Rhesus isoimmunization occurs in pregnancy where a Rhesus-negative mother is pregnant with a Rhesus-positive foetus. Other ways of isoimmunization include transfusion with Rhesus incompatible blood, ectopic pregnancy, hydatidiform mole, and abortion.

Clinical Features

  • Usually none
  • Severe isoimmunization can lead to;
    • Spontaneous abortion
    • Intrauterine foetal death (hydrops foetalis)
    • Neonatal death.

Severely affected neonates who require exchange transfusion need to be referred for appropriate management to avoid hyperbilirubinaemia.


  • Blood groups and Rhesus factor in all pregnant women.
  • Rhesus status of husbands of women who are Rh-negative. If he is Rh negative, then the foetus should be Rh-negative and hence no risk of isoimmunization in the mother. Do remember, however, that extramarital pregnancies do occur.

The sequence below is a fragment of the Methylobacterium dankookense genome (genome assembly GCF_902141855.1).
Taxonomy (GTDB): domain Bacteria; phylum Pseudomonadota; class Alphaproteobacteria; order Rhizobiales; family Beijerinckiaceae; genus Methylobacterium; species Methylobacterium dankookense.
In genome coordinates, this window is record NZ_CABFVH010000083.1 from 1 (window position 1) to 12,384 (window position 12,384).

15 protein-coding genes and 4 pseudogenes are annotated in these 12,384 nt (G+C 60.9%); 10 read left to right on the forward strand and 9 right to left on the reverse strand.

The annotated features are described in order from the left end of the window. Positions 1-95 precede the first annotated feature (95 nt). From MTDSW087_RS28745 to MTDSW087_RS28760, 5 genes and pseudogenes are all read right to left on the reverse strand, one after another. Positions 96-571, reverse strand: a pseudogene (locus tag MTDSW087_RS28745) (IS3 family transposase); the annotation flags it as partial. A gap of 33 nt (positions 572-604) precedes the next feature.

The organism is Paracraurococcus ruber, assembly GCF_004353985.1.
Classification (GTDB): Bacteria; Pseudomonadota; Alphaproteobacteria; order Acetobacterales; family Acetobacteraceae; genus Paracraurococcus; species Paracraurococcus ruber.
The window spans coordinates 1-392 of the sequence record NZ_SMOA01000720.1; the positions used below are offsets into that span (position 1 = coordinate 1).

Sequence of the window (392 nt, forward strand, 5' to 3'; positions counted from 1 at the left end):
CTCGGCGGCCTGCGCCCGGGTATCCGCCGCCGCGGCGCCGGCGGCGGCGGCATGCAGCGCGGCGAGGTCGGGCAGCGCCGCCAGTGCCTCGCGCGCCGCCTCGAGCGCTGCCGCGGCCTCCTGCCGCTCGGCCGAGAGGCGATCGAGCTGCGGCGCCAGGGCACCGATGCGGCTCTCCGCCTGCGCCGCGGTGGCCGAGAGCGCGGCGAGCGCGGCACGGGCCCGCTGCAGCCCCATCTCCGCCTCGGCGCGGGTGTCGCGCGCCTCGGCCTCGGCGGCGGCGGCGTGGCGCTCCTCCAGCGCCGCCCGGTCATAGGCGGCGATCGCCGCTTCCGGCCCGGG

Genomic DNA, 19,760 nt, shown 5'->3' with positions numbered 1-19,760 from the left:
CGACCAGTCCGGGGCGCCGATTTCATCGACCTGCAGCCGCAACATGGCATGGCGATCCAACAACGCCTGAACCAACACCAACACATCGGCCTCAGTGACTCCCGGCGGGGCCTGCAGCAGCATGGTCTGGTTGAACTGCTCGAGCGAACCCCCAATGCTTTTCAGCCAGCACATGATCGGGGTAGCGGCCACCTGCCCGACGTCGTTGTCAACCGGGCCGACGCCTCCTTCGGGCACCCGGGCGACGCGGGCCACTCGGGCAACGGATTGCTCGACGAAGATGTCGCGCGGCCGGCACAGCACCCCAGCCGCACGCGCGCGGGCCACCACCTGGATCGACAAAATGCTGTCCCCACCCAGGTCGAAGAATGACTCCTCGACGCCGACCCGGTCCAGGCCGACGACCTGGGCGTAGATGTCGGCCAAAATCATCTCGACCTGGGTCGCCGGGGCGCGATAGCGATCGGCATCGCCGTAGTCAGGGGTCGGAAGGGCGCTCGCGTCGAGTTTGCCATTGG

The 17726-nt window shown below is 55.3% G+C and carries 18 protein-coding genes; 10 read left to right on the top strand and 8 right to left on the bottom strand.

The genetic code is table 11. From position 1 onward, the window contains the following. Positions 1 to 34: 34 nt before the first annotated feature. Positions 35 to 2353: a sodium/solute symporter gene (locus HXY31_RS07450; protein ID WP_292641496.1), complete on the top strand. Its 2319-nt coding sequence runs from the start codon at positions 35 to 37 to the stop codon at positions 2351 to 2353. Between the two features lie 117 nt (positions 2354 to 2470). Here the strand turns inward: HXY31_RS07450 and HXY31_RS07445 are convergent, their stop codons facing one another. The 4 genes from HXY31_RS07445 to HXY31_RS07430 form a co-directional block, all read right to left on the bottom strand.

• Rhesus antibody screening in those who are Rhesus-negative (i.e., indirect Coombs’ test) as soon as possible and every month starting at 20 weeks.
  • If Rhesus antibody titre is above 1:8 then do amniocentesis for bilirubin spectrophotometry. The results of this are read on the Liley’s graph and the pregnancy managed accordingly.

Management with Obstetrician and Paediatrician

Pregnancies that are severely affected while the foetus is premature can benefit from intrauterine transfusion. Rhesus disease should be managed by an obstetrician.


  • A Rh-negative woman who delivers a Rh-positive baby must have anti D 500mcg IM within 72 hours of delivery if they are not already isoimmunized (i.e., Rh antibody negative or negative indirect Coombs test, or rhesusnegative
  • The same applies for un-isoimmunized Rh-negative mothers who have an abortion, ectopic pregnancy, hydatidiform mole, or obstetric amniocentesis.